Jaclyn Neel's and Mary Franks's excellent Library of Antiquity is producing a series of extremely useful guides to the use of the new TLG:
The TLG remains one of the most useful Classics tools. Last year, we laid out how to use the ‘classic’ interface in a series of posts. And then (of course!) the site updated, with a completely new look and some new features. In this post, I (re)introduce the features that you’re most likely to use.
Please note: for TLG die-hards, the old TLG is still available! If you are a master at the old site, there’s no need to learn the new one — yet. But most of the features are similar enough that the move won’t hurt.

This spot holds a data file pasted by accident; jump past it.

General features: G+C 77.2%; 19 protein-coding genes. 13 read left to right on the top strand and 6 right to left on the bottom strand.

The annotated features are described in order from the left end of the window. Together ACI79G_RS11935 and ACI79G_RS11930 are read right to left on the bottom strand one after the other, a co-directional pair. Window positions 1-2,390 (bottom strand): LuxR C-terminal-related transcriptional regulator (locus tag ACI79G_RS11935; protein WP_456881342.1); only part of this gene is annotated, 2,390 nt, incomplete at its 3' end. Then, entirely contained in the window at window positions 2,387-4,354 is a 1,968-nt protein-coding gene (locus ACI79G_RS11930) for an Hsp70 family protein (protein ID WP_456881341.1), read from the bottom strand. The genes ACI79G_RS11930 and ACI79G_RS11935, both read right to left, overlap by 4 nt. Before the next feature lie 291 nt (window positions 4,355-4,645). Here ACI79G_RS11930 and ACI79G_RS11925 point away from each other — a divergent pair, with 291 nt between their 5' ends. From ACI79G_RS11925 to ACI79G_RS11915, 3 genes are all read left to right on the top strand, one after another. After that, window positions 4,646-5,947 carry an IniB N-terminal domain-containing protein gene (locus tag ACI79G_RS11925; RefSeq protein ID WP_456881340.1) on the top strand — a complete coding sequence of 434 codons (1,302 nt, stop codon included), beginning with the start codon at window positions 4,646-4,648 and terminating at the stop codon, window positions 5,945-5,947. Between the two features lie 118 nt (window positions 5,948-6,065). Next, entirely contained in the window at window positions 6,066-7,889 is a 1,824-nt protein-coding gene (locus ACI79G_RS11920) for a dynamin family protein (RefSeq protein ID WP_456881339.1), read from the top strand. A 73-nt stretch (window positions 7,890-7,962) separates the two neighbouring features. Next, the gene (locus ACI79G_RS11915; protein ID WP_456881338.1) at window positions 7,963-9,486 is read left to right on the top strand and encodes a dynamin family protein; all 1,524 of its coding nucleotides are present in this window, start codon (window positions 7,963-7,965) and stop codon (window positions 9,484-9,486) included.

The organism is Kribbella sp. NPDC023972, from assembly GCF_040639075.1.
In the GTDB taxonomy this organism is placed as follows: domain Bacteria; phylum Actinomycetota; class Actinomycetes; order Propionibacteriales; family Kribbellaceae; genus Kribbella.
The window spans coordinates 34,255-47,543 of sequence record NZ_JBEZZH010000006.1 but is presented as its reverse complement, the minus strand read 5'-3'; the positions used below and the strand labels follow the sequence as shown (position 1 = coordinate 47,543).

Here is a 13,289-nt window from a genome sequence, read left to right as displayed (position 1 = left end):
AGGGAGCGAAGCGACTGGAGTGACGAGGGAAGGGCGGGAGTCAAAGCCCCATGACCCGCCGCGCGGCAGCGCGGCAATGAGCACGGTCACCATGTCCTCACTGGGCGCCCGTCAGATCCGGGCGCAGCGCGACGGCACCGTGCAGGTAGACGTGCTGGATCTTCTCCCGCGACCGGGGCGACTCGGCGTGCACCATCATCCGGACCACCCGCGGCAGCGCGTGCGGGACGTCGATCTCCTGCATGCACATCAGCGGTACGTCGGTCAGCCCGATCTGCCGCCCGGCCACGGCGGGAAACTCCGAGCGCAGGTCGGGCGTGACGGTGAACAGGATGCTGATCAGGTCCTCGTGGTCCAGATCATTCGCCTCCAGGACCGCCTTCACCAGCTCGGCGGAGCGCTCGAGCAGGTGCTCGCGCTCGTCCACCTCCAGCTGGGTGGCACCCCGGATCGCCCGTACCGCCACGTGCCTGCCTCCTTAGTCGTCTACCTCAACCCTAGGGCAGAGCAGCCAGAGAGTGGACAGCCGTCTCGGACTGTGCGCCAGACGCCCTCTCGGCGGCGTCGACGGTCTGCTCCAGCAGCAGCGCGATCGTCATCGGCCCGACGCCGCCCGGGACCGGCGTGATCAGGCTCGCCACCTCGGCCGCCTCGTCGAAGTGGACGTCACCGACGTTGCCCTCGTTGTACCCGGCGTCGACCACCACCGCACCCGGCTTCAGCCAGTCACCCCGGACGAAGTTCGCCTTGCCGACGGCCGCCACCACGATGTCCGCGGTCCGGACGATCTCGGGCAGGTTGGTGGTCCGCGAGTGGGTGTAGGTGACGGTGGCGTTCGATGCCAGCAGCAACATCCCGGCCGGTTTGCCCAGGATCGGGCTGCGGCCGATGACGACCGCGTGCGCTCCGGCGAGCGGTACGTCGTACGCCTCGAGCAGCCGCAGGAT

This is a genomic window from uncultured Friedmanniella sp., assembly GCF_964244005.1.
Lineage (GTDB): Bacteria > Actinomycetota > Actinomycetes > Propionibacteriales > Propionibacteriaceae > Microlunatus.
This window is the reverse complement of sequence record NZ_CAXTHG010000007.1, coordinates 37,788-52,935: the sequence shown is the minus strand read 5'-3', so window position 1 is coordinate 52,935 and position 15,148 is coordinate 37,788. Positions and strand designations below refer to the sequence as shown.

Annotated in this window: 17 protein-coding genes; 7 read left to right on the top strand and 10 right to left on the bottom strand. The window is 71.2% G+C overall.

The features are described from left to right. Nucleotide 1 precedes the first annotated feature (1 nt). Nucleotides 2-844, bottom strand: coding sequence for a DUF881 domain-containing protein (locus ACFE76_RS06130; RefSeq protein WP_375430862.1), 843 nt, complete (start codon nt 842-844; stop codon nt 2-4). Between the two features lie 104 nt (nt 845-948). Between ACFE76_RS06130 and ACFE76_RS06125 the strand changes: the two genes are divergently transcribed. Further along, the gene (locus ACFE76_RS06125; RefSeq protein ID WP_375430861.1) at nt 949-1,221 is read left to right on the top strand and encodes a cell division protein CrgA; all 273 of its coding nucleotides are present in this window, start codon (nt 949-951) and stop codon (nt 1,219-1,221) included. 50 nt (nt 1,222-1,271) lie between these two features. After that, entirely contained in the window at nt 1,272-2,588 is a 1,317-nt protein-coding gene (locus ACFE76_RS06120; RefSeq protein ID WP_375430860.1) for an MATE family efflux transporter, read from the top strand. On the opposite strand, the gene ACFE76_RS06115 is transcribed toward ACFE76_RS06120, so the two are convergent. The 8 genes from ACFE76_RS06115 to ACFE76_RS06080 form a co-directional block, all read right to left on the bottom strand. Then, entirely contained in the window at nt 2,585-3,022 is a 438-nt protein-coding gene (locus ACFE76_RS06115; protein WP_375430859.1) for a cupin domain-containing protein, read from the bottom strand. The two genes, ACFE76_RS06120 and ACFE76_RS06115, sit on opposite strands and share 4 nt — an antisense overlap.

Unlike the old TLG, the new TLG lays out its main features in a horizontal bar at the top of the page. Although this post focuses on the search and browse features, the lexica (and some others that are not in the screenshot, like N-grams) are new features. The dictionaries are usable on all texts; the statistical features are not, and were not activated in any of the texts I used on my last TLG visit (all Roman-era historiographers). Stay tuned for an update.